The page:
SALUS: online co-operation between South Australian health libraries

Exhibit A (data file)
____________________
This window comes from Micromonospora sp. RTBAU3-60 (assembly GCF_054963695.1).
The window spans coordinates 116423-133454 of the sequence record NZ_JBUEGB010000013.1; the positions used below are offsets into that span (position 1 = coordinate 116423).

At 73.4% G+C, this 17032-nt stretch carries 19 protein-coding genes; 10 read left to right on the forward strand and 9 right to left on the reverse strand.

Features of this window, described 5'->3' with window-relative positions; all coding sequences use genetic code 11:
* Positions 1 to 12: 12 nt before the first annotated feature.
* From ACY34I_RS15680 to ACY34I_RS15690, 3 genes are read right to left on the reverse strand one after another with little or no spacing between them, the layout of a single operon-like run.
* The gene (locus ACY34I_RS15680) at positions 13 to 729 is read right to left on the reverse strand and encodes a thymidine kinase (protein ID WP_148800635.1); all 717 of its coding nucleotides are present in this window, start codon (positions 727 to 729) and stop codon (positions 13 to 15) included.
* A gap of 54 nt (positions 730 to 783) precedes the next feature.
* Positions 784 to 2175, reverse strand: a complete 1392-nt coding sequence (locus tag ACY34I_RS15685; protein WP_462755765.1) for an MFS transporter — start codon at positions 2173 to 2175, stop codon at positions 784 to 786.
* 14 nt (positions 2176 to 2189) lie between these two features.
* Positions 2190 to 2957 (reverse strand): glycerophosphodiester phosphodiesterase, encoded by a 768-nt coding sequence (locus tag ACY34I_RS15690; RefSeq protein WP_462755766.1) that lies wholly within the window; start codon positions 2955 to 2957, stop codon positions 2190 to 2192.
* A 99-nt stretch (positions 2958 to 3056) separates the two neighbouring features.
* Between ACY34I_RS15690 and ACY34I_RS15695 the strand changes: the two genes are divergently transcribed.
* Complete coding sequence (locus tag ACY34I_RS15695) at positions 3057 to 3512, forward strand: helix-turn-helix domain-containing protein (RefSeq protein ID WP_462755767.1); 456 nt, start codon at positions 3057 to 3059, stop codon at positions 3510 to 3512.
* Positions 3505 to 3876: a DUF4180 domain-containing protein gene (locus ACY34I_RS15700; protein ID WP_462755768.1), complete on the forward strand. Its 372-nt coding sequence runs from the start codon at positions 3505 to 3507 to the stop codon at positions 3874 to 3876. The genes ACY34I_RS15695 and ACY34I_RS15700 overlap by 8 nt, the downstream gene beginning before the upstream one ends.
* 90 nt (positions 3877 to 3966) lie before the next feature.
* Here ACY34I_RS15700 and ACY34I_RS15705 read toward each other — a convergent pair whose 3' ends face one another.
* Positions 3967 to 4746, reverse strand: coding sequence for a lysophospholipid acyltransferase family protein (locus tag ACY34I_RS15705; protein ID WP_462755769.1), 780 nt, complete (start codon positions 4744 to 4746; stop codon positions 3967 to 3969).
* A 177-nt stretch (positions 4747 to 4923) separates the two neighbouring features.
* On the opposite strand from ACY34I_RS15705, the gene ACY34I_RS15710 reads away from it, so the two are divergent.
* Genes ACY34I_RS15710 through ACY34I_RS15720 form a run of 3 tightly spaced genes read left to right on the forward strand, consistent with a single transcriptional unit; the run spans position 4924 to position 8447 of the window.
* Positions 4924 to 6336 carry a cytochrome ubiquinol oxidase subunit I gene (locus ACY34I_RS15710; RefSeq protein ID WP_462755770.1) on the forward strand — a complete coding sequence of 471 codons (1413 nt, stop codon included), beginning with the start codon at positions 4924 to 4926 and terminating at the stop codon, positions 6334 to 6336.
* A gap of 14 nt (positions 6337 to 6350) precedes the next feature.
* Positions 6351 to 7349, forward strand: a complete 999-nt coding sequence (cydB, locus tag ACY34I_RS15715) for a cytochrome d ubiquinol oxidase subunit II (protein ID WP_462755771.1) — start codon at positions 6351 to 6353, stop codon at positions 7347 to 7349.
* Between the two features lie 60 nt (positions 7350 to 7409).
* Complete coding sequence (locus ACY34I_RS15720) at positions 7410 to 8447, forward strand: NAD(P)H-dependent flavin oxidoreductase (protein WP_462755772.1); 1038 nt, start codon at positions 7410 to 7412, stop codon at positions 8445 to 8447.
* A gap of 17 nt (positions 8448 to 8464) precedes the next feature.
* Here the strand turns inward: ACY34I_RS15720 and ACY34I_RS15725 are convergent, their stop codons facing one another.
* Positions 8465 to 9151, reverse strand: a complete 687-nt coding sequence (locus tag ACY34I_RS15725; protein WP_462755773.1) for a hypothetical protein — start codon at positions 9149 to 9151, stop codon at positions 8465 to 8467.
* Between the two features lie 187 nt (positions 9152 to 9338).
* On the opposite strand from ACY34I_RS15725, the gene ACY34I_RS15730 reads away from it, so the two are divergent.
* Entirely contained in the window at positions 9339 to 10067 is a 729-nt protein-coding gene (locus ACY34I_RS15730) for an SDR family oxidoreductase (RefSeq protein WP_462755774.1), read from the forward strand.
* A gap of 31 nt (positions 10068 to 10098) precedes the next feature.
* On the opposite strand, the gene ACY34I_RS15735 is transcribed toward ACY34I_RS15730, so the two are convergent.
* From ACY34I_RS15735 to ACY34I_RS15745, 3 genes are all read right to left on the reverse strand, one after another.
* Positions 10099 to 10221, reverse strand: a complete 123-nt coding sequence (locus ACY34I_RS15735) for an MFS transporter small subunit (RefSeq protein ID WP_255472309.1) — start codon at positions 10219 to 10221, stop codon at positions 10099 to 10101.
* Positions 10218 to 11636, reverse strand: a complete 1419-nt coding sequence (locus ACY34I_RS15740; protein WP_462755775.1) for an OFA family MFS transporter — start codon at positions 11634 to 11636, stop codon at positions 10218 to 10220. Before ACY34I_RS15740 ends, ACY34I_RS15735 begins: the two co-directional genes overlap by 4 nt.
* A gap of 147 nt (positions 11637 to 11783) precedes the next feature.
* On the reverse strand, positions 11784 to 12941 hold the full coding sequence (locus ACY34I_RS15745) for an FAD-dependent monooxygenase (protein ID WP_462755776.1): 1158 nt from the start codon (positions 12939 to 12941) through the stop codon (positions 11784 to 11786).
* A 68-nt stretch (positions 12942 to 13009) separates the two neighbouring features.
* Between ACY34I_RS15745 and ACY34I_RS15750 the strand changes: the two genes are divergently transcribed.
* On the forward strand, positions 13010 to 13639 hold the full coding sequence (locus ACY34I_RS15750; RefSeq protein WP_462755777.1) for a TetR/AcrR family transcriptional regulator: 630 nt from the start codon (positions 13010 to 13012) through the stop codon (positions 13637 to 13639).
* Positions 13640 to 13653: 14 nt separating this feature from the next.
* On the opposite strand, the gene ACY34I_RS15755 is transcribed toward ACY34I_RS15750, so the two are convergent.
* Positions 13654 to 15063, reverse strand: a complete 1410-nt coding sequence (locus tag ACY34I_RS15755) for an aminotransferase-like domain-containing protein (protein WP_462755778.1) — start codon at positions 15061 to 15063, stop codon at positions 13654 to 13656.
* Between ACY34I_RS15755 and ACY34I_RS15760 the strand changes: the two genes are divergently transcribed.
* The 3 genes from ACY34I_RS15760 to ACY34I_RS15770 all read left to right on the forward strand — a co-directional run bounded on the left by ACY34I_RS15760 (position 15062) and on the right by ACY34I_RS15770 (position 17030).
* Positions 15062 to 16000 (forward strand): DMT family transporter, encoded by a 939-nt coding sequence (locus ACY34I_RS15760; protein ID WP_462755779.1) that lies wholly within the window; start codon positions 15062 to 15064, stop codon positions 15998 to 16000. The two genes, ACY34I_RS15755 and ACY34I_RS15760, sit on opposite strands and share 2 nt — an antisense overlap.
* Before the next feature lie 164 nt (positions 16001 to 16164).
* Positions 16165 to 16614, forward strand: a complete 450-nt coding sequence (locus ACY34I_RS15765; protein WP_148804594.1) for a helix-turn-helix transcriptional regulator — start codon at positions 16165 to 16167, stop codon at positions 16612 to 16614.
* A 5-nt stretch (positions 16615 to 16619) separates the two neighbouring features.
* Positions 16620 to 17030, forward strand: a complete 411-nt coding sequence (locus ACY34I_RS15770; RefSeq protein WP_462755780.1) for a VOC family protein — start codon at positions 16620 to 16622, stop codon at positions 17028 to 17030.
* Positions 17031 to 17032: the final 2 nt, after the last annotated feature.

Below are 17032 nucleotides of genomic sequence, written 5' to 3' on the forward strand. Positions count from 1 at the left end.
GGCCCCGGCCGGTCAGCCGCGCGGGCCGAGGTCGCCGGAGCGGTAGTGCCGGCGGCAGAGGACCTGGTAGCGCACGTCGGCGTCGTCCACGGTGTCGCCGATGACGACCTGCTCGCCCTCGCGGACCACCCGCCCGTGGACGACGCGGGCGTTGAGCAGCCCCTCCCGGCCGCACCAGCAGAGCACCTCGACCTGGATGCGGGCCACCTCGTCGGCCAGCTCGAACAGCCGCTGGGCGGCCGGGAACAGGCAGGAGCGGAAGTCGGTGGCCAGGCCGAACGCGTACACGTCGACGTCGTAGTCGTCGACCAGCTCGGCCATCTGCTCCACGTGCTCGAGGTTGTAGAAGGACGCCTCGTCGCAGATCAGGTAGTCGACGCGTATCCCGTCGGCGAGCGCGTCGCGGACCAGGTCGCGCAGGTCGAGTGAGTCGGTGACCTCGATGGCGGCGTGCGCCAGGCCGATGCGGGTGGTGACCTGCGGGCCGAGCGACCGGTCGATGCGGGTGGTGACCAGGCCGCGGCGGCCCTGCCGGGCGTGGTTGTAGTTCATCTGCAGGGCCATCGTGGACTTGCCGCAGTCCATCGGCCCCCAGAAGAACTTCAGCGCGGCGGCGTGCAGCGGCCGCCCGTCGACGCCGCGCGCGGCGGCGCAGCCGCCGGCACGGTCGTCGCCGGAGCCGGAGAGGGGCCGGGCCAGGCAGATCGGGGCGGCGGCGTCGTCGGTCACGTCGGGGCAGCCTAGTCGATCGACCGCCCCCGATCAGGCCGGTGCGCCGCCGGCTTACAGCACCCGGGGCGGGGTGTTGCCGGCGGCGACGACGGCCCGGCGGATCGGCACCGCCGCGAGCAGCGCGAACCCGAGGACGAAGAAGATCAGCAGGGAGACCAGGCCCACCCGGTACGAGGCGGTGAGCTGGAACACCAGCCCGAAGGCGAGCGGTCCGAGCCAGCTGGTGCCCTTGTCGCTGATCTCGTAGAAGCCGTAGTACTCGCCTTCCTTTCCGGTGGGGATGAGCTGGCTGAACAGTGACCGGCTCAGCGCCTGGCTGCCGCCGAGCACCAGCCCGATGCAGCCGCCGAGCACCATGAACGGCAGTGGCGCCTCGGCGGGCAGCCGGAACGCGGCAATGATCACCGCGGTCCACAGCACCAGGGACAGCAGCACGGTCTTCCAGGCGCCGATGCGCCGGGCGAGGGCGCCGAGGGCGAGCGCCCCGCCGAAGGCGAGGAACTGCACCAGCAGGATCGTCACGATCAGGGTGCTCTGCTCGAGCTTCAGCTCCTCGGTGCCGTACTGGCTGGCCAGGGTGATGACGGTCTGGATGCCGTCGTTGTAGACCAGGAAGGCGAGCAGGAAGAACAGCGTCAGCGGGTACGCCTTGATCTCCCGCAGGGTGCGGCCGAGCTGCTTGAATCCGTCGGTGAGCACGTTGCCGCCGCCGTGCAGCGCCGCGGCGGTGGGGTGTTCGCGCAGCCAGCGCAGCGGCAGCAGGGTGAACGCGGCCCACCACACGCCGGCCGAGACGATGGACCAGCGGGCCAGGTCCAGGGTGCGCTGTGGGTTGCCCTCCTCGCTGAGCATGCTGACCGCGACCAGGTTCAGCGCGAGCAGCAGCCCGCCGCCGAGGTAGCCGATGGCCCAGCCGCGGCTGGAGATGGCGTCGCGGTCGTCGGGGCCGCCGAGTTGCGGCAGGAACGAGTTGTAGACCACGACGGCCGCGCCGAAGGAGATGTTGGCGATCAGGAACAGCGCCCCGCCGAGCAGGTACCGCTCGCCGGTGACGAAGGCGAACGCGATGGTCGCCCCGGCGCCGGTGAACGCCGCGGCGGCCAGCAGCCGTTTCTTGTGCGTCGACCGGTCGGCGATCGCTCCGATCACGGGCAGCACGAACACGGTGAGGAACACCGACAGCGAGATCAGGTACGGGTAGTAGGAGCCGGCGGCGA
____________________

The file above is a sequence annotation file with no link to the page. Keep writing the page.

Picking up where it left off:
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<ul><li><p>78 Blackwell Science Ltd 2002 Health Information and Libraries Journal, 19, pp.7883</p><p>Blackwell Science, Ltd</p><p>SALUS: online co-operation between South Australian health librariesMary Peterson* &amp; Lindsay Harris, *Deputy, Library and Educational Information Services, Royal Adelaide Hospital/Institute of Medical and Veterinary Science, Libraries Manager, North Western Adelaide Health Services, Adelaide, South Australia </p><p>Abstract</p><p>The establishment of the South Australian Health Libraries Consortium led tothe development of the SALUS project which enabled the online delivery ofcore health, clinical information and bibliographic databases with full-textresources across South Australian government health services. This was thefirst venture of Australian health librarians to create an online consortium.This article discusses the policy and management issues surrounding theimplementation of the SALUS project and its influence on the evolution of thehealth Libraries Consortium over several years. Lessons learned during thisprocess included: the necessity to plan well ahead yet to remain flexible inimplementing those plans, to avoid procedure becoming more important thanimprovization during planning, to be willing to take well judged risks onoccasions, and to be fully aware of changing circumstances in the projectsfunding and political environment. The importance of securing influentialadvocates outside of the participating libraries to support continued projectfunding is also considered.</p><p>Introduction</p><p>The background to the SALUS project</p><p>To understand the evolution of the SALUS onlineproject in South Australian health libraries itis important to describe briefly the social anddemographic conditions under which the projecthas developed since the mid 1990s. The state ofSouth Australia covers a vast area, some 984 000square kilometres, and receives the lowest rainfallof all the Australian states and territories. Overhalf of it is either desert or marginal pastoral land.</p><p>The distribution of population is characterizedby very low densities in the rural regions, withlarge areas in the far north and west almostuninhabited, and elsewhere very small townsscattered across great distances. In contrast, over70% of the states 1.5 million people are con-centrated in the state capital, Adelaide. Thisdemographic imbalance is underlined by the factthat all other urban centres in South Australiaeach have less than 35 000 residents. Con-sequently, nearly all the major hospitals, principalhealth facilities and tertiary educationalinstitutions are located in the Adelaidemetropolitan area.</p><p>In South Australia, there are two Universitymedical schools and seven major public teachinghospitals together with a range of other private</p><p>Correspondence: Mary Peterson, PO Box 14, Rundle Mall, AdelaideSA 5000, Australia. E-mail:</p></li><li><p>SALUS: online co-operation, Mary Peterson and Lindsay Harris</p><p> Blackwell Science Ltd 2002 Health Information and Libraries Journal, 19, pp.7883</p><p>79</p><p>and public hospitals, community health centres,clinics and biomedical research institutions. Allthe public health services, including hospitals,report to the state governments Department ofHuman Services (DHS), and funding is in mostcases derived from both federal and state govern-ment sources.</p><p>A key feature of South Australian health serviceprovision is the overwhelming concentration offacilities, professional staff, biomedical technolo-gies, educational programmes and administrationin Adelaide. In contrast, the sparsely settled andoften distant rural regions have suffered from alack of medical specialists or resident medicalofficers, inadequate advanced diagnostic andintensive care services and poor infrastructure forclinical training. Efforts are now under way toovercome some of these disparities, but this wasvery much the prevailing situation in 1995 whenSouth Australian health libraries first consideredthe feasibility of establishing a state-wide onlinehealth information service.</p><p>The vision for health information and the origins of SALUS</p><p>The germ of the idea that eventually led to SALUScame from a paper presented at the 1995 Special,Health and Law Librarians Conference in Sydneyby Grace Cheng, the Libraries Director for theHong Kong Hospital Authority. In her paper,Cheng outlined the establishment of servicenetworks supported by Health Centre librariesand the setting up of the infrastructure of theHospital Authority Library Information System(HALIS) of the Hong Kong Health CareAuthority.1 This concept inspired Anne Fricker,then librarian at the South Australian Instituteof Medical and Veterinary Sciences (IMVS), toconsider establishing a similar Wide AreaNetwork (WAN) offering access to electronicinformation to health professionals throughoutthe state. This would be achieved with thecollaboration of Adelaide health libraries in thecreation of a commonly supported operatingplatform and associated online products.</p><p>Despite the economic and social differencesbetween the two jurisdictions, there were certainsimilarities in the structure of their health services</p><p>that made the Hong Kong model attractive toSouth Australian health librarians. Both operatedBritish influenced health systems with the princi-pal health care units and services concentrated insmall, heavily-populated urban regions dominatedby government-funded teaching hospitals, whichare in close geographical proximity to each otherand the major educational institutions. Bothsystems are controlled by a single official healthauthority with many clinical practices and trainingprograms that are common in content to each. Inaddition, both groups of health librarians wereaccustomed to working closely together and mostwere ultimately answerable to their respectivegovernmental health authorities.</p><p>Following the Sydney Conference, a meeting ofhealth library managers was convened in Adelaidein late 1995 to establish a South Australian HealthLibraries Consortium with the express pur-pose of wide area networking electronic full textand bibliographic health knowledge products.2</p><p>Chaired by Anne Fricker, an eight-person Work-ing Group was formed representing the 16members of the Health Libraries Consortium toprepare a business case for the funding and imple-mentation of a WAN project in health informa-tion. It was envisaged that this WAN would useCompact Discs (CDs) on networked servers basedat one of the participating hospitals.</p><p>This project was distinguished, not just by thesignificant technical aim to create a WAN accessi-ble to all health professionals employed in the statehealth system, but also by its intended scope. Thegoal was to provide a readily available onlineservice offering core bibliographic databases like along with seamless access to full-textelectronic publications: quite an ambitious plan,technologically speaking, for that period in themid 1990s.</p><p>Weight was given to our aim by the well knownRochester Study3 and supported by several otherstudies including the Canberra Study.4 All of thesedemonstrated conclusively that use of appropriateinformation sources from libraries significantlyinfluenced physicians in their practice of medicineand resulted in better patient outcomes and fewermedical errors.</p><p>In brief the stated objectives of the Consortiumproject were:</p></li><li><p>SALUS: online co-operation, Mary Peterson and Lindsay Harris</p><p> Blackwell Science Ltd 2002 Health Information and Libraries Journal, 19, pp.7883</p><p>80</p><p>1 To provide and improve access at the desktop toa wide range of electronic health products.</p><p>2 To promote equity of access to database servicesfor all health professionals.</p><p>3 To improve service delivery and informationsharing amongst the staff of all participatingConsortium members.</p><p>4 To establish a standard networked system ofinformation sources using existing state govern-ment systems and networks.</p><p>5 To improve the development of appropriatetraining programs for all staff in the Consortiumto ensure the effective usage of databases.</p><p>6 To achieve economies of scale in the purchase ofhardware and software, negotiating licensingagreements and the installation of databases.5</p><p>The promise unfulfilled: the first attempt at networking</p><p>In the following year, the Consortium WorkingGroup prepared terms of reference for the projectand wrote several drafts of a Business Case. Thisinvolved complex cost-benefit analysis todemonstrate the value of the proposal over theretention of the status quo of individual healthlibraries operating in an uncoordinated manner.</p><p>Extensive reviews of the available products werecarried out, including the various searchingplatforms for the major biomedical bibliographicdatabases. Vendors were invited to give productdemonstrations to the Consortium and interestedclinicians. At this stage of the project, a list of coreproducts was identified based on current sub-scriptions already held by individual Consortiummembers and their availability on CD ROM.</p><p>Funding was secured for the employment of aProject Officer, Greg Fowler, who had beenmanager of the states Drug and Alcohol ServicesCouncil Library and an inaugural member of theConsortium Working Group. The appointment ofa Project Officer was crucial in permitting thecompletion of a major Business Case report,which would otherwise have been beyond thecapacity of a volunteer Working Group to draft.As well it indicated departmental support for thenetworking concept behind the Business Case.6</p><p>The Business Case envisaged a CD based WANbecause of the state of information technology in</p><p>the mid 1990s. The roll-out of networked onlineconnections across the South Australian healthsector was incomplete and the Internet at that timewas viewed as too slow and unreliable for thepurposes of the project. A CD based WAN had signi-ficant cost implications for the Consortium.Establishment of the WAN would have requiredthe networking of Compact Discs on a centrallylocated and accessible mainframe computer at ametropolitan hospital. An estimated two and aquarter million Australian dollars was required inboth capital works and recurrent expenditure tofund the WAN. The capital works component wasto fund initial WAN hardware and networkingcosts and the recurrent expenditure component topay for subscriptions to core databases with mostof this amount being committed in the first threeyears of an anticipated five year long project.5</p><p>The Business Case was published in May 1997and almost immediately became mired in bureau-cratic delays despite the extensive analysis whichhad attended its drafting. State Treasury requestedfurther clarification of some of the budgetaryestimates, and new layers of formal endorsementof the Business Case, prior to submission to theState Cabinet, emerged in different parts of thepublic service. Despite the best efforts to pushthe Business Case through the various channels ofgovernment, it was April 1998, almost a year later,before the report was ready to proceed to theCabinet Office.7</p><p>Failure of the first business case: the lessons learnt</p><p>By May 1998 there was a shortfall in the capitalworks budget of the state health authority and ithad no choice but to put to one side the wholesubmission pending the availability of fresh capitalfunds. In June, the project came to a standstill. Thefailure to proceed was a serious disappointmentfor all South Australian health librarians.</p><p>In retrospect, it is clear that there were severalreasons why this first Business Case failed. Thesemay be summarized as follows: In an attempt to get the submission right, too</p><p>much time was spent on refining details in thedocument which could well have been consid-ered after the project had received fundingapproval.</p></li><li><p>SALUS: online co-operation, Mary Peterson and Lindsay Harris</p><p> Blackwell Science Ltd 2002 Health Information and Libraries Journal, 19, pp.7883</p><p>81</p><p> Consortium members left too many of theadministrative and lobbying responsibilities toan overburdened Project Officer and thereforedid not appreciate shifts in the decision-makingprocesses within the public service until too late.</p><p> Political events and attendant bureaucraticreorganization obscured the chain of decisionmaking once the Business Case was written. Thesubsequent need for flexibility in gaining neces-sary approvals within a reasonable time framewas not recognized by Consortium members.Procedure took precedence over final outcomes.</p><p> The plan for a CD-based WAN was probablytoo ambitious in the context of the prevailinginformation technology infrastructure in thestate government. The imaginative nature of theconcept militated against its ready acceptanceby all the relevant sections of the public service,not least the sources of funding. The result wasa demand for extensive checking and recheckingof the costs and technical feasibility in order tobe assured of the projects merits. In turn thiscontributed to the lengthy delays and finaldemise of the first Business Case.</p><p> After the initial phase of planning, the projectlacked influential champions outside of thehealth libraries who could have acted as advoc-ates for its implementation. Once fundingbecame difficult, the Business Case was unableto compete against other priorities. The Consor-tium should have given more attention to enlist-ing the support of key clinicians andadministrators once the Business Case wasissued.</p><p>Project revival</p><p>The situation was not promising. The projectBusiness Case was shelved, and shortly afterwardsa state election, resulted in a reshuffling ofdepartments. A new mega-department wascreated, the Department of Human Services,which was a merger of the health, social servicesand housing portfolios. The Libraries Consortiumfound itself with new members, keen to participatein any venture which would result in cost-benefitto their service, but whose subject emphasisbroadened the definition of health akin to that ofthe Alma Ata declaration.8</p><p>Three factors were probably important inpreventing the project from falling into oblivion:the creation in January 1999 of the new mergedlibrary service of the Royal Adelaide Hospital(RAH) and the Institute of Medical and Veterin-ary Science (IMVS), the increased robustness andreliability of the Internet as a delivery medium,and the sheer dogged determination of theConsortium members not to give up.</p><p>The newly combined RAH/IMVS libraryservice was established with the brief to deliverclinical and research information in an electronicformat. This large library unit, combined withother teaching hospitals and government healthagencies, provided the leadership needed to workwith the major suppliers (Health CommunicationNetwork and OVID) to get a combined service offthe ground. By pooling funds from their recurrentbudgets, a group of six institutions demonstratedthat a consortium project could deliver corelibrary products via the Internet and offer consid-erable benefits in the consolidation of user licencenumbers and the range of products. This provedparticularly true for the smaller members.</p><p>Nothing succeeds...</p></li></ul>